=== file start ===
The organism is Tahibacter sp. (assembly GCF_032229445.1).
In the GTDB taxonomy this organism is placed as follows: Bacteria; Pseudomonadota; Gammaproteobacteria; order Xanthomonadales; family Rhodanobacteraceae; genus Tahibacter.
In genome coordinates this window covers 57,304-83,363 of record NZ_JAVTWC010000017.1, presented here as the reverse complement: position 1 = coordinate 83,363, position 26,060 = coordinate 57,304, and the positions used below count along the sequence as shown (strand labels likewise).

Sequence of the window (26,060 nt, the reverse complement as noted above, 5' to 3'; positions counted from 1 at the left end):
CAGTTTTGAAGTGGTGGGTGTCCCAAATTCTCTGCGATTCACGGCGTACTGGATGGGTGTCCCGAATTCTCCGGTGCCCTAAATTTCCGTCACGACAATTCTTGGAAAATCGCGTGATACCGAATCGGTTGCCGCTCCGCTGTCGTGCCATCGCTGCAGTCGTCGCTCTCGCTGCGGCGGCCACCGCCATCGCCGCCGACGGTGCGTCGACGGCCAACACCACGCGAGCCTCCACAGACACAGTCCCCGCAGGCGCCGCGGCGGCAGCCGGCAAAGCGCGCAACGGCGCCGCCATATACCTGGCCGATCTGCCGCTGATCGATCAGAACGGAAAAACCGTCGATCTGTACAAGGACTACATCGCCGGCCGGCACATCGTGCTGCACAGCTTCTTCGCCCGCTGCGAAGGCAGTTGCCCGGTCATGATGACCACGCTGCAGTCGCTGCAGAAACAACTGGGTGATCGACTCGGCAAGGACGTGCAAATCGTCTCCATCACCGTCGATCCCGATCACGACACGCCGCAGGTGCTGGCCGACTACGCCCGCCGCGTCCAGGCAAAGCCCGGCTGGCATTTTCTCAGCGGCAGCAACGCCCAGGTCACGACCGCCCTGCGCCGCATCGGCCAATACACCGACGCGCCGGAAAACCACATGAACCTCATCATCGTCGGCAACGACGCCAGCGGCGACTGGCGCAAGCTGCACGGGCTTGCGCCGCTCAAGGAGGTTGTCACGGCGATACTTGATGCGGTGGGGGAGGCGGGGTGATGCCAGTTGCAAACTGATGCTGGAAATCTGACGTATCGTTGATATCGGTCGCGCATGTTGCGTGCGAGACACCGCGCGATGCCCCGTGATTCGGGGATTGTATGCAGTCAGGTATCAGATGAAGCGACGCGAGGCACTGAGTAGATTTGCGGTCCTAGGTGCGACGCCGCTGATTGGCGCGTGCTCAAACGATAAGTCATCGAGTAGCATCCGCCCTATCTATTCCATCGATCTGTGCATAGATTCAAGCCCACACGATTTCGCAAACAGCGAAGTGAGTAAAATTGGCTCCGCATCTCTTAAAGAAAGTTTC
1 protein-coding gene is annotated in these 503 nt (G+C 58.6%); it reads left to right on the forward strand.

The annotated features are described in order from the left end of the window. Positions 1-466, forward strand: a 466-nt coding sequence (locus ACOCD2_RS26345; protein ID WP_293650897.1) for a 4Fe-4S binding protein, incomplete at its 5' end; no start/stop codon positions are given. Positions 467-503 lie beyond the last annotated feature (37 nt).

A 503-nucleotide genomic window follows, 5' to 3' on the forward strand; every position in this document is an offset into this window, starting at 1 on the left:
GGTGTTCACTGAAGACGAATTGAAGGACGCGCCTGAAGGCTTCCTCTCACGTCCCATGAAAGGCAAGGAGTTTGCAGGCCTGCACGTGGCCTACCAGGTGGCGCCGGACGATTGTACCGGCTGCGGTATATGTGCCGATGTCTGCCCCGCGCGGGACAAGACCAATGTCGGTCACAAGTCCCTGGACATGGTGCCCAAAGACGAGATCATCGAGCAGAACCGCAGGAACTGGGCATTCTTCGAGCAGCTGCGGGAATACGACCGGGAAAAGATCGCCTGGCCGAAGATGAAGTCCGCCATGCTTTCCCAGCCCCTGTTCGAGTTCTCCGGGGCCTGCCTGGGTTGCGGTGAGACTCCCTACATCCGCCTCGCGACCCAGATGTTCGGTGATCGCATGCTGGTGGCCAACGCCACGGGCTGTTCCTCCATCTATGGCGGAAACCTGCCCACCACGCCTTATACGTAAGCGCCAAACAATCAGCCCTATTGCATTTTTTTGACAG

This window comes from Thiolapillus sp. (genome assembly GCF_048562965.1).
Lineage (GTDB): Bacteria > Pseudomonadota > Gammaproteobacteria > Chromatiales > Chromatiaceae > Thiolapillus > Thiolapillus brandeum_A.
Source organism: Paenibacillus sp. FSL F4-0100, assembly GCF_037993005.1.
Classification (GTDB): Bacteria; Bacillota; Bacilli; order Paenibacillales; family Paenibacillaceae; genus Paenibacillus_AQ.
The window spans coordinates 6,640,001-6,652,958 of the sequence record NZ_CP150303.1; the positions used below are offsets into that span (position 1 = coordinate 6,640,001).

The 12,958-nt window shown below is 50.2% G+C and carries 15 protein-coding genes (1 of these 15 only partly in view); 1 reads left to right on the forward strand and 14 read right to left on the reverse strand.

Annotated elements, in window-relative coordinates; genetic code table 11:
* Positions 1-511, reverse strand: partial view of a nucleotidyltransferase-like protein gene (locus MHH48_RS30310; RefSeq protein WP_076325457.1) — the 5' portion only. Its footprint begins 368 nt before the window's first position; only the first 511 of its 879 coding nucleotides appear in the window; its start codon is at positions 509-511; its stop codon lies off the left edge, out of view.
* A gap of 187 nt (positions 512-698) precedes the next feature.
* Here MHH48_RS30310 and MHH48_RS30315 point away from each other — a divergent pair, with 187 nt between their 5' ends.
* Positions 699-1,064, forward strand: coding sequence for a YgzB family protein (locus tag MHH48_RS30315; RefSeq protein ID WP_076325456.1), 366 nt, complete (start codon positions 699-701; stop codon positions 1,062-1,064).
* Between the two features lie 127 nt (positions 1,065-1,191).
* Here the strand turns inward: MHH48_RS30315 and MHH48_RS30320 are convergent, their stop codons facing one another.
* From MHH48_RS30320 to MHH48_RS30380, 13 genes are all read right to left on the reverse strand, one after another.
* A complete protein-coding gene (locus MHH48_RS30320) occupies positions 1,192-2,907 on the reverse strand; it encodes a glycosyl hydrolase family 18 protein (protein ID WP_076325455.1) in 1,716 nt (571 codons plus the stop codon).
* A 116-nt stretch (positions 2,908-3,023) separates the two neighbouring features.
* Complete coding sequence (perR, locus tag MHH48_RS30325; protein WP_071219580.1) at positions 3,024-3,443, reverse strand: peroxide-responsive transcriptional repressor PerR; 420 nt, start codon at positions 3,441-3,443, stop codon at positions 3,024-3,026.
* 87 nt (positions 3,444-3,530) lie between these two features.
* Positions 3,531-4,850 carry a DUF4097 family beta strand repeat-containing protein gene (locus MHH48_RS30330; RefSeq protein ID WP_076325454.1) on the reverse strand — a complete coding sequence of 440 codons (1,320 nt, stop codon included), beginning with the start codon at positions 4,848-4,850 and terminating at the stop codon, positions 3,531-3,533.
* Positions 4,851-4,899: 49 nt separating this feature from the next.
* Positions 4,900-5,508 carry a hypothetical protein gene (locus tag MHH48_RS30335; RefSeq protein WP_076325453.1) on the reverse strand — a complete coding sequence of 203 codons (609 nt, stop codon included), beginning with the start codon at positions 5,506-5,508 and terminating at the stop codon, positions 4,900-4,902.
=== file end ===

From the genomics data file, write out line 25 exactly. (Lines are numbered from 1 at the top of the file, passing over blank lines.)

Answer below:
* A 116-nt stretch (positions 2,908-3,023) separates the two neighbouring features.